Retail Marketing|Thought Leadership|Trends|

From down and out to up and outside, retailers are striving to find the best, post-pandemic balance to boost customer experience. 

It’s hard to offer consumers the best of both worlds, the “bricks & clicks” of shopping, especially during a global pandemic, but retailers, like before 2020, are challenged to balance and better their in-store and online offerings. Customers have always demanded speed and convenience, but how much has the social and experiential component changed in the last year and a half and how will that affect future CX strategy for retail companies?

The retail industry has been drastically disrupted by e-commerce, everyone knows. After much anguish, the sector seemed to have found new, solid footing with its experiential focus. As Shopping Center Business put it, “centers that created the right formula of fun, fashion and food were packed. It was all going so well until 2020.”

Something good always seems to come from something bad, the saying goes. In a retail industry where you must know how to adjust to adversity, those strong adaptive instincts and abilities can lead to better solutions, if not breakthroughs. During COVID-19, consumers appreciated the increased digital engagement from brands and, not surprisingly, wanted it to continue.

Customers found digital communications during the pandemic to be fast and convenient, and most don’t want brands to scale back on digital customer experience initiatives in a post-COVID world, reported Chain Store Age, citing a five-country survey that included the U.S. The poll showed that 56 percent of respondents worried that brands may not maintain the level of effort in improving digital customer experience once the pandemic has ended, and 59 percent said their expectations for how brands interact and communicate with them will continue to rise post-pandemic. Nearly four out of every five respondents (78 percent) said those expectations rose during COVID-19.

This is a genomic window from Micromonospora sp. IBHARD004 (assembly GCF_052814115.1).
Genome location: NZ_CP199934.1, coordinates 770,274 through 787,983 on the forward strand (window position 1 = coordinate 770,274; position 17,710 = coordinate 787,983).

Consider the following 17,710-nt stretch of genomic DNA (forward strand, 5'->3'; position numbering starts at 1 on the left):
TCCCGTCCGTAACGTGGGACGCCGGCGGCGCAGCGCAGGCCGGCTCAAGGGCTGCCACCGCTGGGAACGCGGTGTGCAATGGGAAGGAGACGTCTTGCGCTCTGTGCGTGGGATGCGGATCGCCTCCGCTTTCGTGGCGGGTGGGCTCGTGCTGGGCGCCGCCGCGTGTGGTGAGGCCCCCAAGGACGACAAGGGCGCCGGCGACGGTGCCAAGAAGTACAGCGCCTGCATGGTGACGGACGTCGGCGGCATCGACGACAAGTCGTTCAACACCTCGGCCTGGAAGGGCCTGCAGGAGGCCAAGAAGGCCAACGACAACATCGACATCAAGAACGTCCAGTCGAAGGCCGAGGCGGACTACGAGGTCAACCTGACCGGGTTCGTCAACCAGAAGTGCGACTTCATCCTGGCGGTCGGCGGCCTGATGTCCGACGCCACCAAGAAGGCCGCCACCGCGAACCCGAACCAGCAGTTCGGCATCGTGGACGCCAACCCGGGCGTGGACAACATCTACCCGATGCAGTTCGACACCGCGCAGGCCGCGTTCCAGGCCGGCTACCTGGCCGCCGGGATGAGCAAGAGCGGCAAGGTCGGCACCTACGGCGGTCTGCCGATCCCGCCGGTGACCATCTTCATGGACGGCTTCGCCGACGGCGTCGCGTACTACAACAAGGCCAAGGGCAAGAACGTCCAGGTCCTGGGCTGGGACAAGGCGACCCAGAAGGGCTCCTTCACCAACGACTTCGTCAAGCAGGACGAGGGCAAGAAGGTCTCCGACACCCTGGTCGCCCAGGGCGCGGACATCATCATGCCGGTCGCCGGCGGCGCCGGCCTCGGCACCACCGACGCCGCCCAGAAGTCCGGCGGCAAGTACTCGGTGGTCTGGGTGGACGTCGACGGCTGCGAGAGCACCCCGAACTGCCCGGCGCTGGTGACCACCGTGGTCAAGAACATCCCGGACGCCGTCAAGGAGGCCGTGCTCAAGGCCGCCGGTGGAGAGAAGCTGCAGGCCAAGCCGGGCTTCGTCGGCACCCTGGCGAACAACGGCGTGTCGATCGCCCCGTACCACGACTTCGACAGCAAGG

According to CSA’s reporting, the top four customer experience values that will endure long after the pandemic are: message delivery speed (average 92 percent respondent agreement); response times (89 percent, tops in the U.S.); flexibility with customer requests (88 percent); and brands showing customers they care (85 percent), a very important connection discussed recently in this space.

We know that America is a consuming country, where volume and repeat business respond to speed and convenience, but we need the entertainment and socialization aspects of shopping as well, especially after the shut-down and socially distant adversity of 2020.

Just like consumers embrace having more options, flexibility has been crucial for retailers and restaurants adapting to the pandemic. Open space and alfresco dining options have been key since COVID-19 hit, while social media and other technology can facilitate a new chapter in social interaction. A Southern California architect told SCB that he sees the trend manifesting itself in pedestrian-friendly streetscapes and the embracing of “the car culture consumers relied on during the pandemic: more drive-in experiences, including food and beverage service, concerts and movies.”

Oftentimes advancing retail brands is more about adapting. Companies should maintain their increased, post-pandemic digital engagement while providing the fresh touch of open-air, experiential options. Through thick and thin, retailers and restaurants that strategically drill down to the most effective and innovative tactics will successfully elevate CX.

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